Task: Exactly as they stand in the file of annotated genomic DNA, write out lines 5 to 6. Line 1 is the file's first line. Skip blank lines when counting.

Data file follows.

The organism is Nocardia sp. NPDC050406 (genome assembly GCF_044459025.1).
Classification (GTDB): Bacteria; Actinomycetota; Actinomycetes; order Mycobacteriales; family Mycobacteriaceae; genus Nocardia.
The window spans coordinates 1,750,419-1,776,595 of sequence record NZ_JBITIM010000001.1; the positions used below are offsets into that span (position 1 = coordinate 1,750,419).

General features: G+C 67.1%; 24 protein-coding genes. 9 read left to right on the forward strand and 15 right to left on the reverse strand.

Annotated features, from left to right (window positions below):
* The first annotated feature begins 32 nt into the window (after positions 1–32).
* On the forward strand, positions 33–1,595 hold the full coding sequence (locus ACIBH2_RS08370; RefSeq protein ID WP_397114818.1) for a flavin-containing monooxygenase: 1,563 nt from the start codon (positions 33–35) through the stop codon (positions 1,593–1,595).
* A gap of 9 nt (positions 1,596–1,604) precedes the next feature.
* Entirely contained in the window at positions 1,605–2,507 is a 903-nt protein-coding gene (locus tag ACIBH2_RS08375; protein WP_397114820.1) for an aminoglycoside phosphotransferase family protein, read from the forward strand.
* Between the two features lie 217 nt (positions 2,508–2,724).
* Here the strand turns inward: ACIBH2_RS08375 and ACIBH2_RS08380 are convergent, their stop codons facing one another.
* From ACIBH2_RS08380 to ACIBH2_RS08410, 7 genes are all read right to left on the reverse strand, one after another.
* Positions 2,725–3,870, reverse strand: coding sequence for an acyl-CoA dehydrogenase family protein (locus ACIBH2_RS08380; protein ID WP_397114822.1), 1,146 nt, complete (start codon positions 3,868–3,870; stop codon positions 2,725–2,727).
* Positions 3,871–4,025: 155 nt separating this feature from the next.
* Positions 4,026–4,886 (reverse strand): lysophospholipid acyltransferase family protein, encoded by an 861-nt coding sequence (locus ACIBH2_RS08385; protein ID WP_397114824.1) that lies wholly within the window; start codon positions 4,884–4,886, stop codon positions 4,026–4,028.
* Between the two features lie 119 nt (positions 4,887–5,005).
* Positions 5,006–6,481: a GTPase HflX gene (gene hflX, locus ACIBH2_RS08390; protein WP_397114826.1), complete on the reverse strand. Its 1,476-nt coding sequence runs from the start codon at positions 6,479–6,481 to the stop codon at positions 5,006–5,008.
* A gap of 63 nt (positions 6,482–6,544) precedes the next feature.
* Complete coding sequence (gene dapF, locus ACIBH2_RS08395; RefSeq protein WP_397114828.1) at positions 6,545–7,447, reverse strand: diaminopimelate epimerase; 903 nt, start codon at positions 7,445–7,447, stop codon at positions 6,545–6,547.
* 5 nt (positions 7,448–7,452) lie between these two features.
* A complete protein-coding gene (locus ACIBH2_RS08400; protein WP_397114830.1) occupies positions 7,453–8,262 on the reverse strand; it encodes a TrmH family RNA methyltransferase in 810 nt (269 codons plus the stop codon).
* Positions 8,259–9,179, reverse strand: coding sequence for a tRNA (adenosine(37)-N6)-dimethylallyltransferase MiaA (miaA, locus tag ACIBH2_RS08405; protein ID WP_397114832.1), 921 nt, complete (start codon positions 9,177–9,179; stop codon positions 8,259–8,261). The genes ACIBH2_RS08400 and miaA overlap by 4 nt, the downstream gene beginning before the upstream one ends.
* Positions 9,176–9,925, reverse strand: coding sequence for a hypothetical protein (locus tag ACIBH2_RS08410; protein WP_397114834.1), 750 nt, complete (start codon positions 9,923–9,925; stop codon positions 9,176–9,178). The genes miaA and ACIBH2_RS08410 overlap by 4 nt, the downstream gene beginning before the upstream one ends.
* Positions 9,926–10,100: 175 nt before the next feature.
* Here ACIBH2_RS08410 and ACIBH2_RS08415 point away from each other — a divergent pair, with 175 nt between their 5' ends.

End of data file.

Annotated features, from left to right (window positions below):
* The first annotated feature begins 32 nt into the window (after positions 1–32).